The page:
Lived experiences of African American breast cancer survivors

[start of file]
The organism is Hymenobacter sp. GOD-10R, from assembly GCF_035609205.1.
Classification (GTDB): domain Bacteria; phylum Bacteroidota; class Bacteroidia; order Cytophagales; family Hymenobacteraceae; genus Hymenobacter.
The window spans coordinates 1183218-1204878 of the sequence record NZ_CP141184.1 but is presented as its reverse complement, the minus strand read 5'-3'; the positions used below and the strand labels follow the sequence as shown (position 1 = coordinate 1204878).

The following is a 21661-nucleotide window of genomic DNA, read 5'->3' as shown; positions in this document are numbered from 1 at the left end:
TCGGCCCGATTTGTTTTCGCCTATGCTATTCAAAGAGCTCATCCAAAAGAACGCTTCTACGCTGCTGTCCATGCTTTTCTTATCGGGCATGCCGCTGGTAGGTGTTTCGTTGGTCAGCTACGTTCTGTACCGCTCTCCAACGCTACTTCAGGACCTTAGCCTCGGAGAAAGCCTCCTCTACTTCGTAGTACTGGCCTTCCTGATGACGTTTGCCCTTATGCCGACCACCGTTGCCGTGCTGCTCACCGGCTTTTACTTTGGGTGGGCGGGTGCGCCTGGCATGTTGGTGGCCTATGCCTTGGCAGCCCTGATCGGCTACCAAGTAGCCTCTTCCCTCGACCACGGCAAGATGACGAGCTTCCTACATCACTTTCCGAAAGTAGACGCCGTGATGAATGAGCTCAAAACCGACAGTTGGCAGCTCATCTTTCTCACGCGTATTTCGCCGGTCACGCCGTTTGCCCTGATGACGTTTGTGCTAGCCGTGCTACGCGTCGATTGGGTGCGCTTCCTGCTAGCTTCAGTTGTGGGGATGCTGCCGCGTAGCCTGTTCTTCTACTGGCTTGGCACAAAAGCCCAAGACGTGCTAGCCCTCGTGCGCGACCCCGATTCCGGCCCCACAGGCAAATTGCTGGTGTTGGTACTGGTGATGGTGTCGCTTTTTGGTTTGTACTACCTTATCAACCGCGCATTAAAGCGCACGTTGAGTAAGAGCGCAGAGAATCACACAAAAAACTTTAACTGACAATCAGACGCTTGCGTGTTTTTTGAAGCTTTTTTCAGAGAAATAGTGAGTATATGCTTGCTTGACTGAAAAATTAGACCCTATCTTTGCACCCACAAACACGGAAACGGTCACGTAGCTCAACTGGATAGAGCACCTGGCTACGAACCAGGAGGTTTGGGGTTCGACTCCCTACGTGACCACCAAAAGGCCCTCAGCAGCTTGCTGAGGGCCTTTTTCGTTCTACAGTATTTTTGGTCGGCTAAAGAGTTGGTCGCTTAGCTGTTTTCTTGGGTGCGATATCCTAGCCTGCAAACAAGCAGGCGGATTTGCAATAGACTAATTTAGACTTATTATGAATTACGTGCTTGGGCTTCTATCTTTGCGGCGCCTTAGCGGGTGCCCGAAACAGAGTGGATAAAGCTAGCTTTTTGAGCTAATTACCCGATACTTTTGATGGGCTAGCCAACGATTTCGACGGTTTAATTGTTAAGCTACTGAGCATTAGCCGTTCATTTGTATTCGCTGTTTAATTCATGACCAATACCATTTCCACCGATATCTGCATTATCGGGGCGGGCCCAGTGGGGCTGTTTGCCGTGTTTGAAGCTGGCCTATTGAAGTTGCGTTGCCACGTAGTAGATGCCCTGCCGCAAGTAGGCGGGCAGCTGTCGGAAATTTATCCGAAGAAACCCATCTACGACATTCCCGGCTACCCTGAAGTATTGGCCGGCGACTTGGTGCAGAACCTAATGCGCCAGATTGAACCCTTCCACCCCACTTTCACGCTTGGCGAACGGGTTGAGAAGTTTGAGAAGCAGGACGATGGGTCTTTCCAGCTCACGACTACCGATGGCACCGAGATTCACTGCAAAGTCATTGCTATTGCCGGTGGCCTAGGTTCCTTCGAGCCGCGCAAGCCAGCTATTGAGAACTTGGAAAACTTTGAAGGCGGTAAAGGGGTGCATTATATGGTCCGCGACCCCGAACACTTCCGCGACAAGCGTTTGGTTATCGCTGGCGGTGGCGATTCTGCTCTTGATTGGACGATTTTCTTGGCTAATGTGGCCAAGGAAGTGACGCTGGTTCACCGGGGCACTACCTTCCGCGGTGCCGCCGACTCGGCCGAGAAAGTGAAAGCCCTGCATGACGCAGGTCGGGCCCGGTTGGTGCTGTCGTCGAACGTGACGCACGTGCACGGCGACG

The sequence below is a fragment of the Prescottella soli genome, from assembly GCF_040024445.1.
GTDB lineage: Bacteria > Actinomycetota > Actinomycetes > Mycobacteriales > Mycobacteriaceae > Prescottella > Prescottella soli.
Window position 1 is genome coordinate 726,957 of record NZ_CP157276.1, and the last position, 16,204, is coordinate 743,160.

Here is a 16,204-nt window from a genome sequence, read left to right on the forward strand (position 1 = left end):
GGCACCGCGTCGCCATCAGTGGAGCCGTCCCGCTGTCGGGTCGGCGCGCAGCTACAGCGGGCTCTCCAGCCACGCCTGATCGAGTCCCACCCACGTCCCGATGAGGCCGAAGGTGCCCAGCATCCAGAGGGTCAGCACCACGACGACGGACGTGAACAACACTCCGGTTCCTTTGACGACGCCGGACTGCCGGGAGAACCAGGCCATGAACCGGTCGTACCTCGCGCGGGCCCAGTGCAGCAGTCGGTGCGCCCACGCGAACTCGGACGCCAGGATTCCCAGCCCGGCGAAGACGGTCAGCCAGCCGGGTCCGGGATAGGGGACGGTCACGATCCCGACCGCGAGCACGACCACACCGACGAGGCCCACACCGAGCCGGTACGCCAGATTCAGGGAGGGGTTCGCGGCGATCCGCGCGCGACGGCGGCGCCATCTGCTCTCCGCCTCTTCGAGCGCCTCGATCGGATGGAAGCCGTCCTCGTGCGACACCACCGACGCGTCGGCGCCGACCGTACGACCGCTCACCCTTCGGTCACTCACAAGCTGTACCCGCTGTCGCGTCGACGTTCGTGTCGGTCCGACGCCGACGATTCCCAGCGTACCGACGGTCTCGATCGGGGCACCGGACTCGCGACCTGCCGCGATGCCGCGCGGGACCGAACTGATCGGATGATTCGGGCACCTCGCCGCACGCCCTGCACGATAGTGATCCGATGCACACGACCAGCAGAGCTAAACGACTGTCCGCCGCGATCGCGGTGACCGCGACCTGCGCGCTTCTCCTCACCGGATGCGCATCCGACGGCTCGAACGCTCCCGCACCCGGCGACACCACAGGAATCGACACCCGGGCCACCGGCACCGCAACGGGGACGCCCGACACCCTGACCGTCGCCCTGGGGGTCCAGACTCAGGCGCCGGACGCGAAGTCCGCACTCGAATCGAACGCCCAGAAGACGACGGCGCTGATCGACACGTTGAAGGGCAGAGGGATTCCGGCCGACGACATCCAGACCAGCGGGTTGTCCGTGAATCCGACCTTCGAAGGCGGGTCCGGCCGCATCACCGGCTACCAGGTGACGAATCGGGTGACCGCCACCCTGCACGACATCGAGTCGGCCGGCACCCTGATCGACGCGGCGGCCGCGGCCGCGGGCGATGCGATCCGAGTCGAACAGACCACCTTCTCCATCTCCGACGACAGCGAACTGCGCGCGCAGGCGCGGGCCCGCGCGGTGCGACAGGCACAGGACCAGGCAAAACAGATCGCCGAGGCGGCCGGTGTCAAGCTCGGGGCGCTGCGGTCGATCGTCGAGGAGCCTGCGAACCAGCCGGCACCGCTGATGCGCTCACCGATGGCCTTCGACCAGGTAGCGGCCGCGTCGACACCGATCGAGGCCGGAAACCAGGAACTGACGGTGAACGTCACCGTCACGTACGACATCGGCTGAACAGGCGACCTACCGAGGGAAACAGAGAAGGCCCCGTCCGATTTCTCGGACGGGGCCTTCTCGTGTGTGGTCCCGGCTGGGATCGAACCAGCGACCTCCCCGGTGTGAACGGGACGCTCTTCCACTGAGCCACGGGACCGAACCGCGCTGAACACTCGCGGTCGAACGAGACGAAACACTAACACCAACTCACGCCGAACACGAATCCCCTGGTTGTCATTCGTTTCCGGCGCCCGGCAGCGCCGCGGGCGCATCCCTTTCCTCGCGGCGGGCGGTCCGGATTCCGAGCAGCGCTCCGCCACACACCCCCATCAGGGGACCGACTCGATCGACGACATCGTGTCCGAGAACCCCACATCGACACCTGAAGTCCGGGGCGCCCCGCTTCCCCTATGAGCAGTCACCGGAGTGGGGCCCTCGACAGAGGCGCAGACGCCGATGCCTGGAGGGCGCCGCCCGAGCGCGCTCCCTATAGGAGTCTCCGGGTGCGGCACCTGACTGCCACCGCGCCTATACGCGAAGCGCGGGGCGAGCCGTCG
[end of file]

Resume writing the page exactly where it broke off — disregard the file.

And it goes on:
The purpose of this phenomenological study was to explore the lived experiences of female African American breast cancer survivors from breast cancer diagnosis through treatment. Currently, approximately 1 in 8 women will receive a breast cancer diagnosis in their lifetime (ACS, 2021). In 2021, it is estimated that 281,550 women in the United States will be diagnosed with breast cancer for the first time, and more than 43,000 women in the United States will die due to breast cancer (Siegel et al., 2021). Specific to Texas, approximately 18,000 women in Texas diagnosed with breast cancer annually with African American women in Texas experiencing higher rates of aggressive and harder-to-treat breast cancer, and lower survival rates (Shimelis et al., 2018; TCR, 2020). Guided by Kleinman’s Explanatory Model of Illness and Critical Race Theory, this study explored African American women’s experiences with breast cancer and medical discrimination. This study used a qualitative phenomenological approach to answer the research questions and utilized the latest version of NVivo to organize and analyze the semi structured interview data. NVivo was used to explore themes and provide textural reflections of qualitative interview data (Saldaña, 2013; Hobaugh, 2019). Interpreting and coding of the interview data followed a rigorous and well-established seven-step process proposed by Moustakas (1994). Themes identified from the data were: (a) physical and emotional scars of breast cancer, (b) the role of faith in the healing process, (c) the village of supporters, and (d) the health care system is not centered around black women. This study shared the profound life lessons the breast cancer survivors learned over the course of their journey from diagnosis through treatment and into their current level of survivorship. Survivors shared the unpredictable impact of breast cancer treatment and the faith used to overcome their illness. Lastly, to avoid the effect of medical discrimination, survivors in the study used advice from their “village of supporters,” which included physicians, church members, family, friends, co-workers and most importantly other survivors, to identify culturally appropriate health care to meet their individual needs.